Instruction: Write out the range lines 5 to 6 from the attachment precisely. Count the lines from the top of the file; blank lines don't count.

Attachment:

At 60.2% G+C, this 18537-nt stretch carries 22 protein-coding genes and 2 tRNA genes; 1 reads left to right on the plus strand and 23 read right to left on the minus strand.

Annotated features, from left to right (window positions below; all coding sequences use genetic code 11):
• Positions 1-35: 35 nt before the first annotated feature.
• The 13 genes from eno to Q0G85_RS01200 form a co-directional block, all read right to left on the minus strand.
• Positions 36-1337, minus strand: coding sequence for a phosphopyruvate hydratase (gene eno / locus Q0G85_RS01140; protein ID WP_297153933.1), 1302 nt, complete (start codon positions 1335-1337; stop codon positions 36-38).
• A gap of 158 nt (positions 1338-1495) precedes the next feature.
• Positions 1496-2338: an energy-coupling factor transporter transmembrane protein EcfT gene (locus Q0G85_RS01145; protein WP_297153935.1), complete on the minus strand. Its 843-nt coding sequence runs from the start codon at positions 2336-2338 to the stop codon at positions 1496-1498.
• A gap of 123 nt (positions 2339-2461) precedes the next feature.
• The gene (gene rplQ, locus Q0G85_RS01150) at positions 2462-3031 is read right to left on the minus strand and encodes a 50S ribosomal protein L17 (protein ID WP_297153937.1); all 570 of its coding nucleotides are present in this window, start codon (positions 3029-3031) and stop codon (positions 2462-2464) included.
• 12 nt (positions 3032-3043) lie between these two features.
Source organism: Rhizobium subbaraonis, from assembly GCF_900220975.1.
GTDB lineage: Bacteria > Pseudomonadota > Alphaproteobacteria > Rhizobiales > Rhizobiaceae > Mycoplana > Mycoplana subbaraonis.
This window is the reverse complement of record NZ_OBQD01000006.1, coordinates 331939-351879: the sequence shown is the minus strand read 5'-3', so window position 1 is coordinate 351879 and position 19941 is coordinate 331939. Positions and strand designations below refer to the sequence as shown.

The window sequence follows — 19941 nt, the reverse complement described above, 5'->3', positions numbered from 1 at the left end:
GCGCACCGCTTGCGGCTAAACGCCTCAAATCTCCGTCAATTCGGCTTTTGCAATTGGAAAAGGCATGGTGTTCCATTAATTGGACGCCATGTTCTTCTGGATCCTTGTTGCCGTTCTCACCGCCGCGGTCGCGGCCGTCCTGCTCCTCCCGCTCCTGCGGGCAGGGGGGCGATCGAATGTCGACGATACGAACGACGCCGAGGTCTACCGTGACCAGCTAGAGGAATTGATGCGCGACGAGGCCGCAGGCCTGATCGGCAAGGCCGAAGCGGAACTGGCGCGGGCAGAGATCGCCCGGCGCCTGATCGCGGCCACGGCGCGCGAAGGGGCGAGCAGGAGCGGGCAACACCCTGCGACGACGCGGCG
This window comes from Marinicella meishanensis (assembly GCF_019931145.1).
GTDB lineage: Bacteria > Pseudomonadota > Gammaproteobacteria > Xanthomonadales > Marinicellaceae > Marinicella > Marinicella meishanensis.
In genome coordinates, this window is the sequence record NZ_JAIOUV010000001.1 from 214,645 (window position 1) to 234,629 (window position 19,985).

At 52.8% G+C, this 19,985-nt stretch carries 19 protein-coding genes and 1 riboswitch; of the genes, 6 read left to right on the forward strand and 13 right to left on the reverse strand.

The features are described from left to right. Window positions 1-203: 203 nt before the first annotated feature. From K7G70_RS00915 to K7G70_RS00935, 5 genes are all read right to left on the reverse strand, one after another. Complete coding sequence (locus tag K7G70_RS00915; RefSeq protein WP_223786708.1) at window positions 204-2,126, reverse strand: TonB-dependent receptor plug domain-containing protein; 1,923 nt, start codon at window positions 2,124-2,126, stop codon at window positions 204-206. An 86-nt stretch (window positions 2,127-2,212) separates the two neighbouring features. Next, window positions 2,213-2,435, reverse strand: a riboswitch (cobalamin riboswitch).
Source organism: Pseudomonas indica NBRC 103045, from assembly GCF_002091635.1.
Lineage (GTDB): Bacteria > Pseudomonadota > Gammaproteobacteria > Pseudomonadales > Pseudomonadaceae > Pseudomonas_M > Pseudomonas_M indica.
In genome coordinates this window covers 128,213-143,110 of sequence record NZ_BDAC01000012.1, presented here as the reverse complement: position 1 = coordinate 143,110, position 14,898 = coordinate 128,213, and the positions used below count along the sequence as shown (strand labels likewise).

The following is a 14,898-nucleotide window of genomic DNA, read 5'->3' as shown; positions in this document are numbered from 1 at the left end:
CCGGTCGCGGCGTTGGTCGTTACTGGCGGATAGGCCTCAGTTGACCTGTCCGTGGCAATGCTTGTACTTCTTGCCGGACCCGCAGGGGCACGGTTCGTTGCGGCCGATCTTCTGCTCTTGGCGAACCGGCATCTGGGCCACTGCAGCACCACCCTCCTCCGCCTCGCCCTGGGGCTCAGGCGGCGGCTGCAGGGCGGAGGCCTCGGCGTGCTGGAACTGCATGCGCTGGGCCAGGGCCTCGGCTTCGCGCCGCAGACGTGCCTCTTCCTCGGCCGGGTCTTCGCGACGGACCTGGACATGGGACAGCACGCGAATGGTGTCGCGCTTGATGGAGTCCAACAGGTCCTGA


• Positions 36-1337, minus strand: coding sequence for a phosphopyruvate hydratase (gene eno / locus Q0G85_RS01140; protein ID WP_297153933.1), 1302 nt, complete (start codon positions 1335-1337; stop codon positions 36-38).
• A gap of 158 nt (positions 1338-1495) precedes the next feature.